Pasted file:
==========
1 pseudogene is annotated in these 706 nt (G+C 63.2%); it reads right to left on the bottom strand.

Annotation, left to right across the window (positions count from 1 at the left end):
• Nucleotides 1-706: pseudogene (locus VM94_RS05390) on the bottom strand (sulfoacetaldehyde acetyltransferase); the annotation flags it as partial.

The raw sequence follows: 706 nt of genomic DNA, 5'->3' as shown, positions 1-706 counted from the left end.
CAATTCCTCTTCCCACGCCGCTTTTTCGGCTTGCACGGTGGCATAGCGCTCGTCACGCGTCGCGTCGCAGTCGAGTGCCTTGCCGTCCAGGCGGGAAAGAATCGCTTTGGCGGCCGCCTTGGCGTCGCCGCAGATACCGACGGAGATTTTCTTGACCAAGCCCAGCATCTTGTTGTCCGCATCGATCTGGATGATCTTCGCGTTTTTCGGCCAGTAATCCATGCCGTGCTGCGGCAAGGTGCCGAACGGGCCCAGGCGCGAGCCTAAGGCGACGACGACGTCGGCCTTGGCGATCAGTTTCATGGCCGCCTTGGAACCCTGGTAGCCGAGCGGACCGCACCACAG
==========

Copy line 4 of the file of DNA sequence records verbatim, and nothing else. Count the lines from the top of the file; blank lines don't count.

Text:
The raw sequence follows: 706 nt of genomic DNA, 5'->3' as shown, positions 1-706 counted from the left end.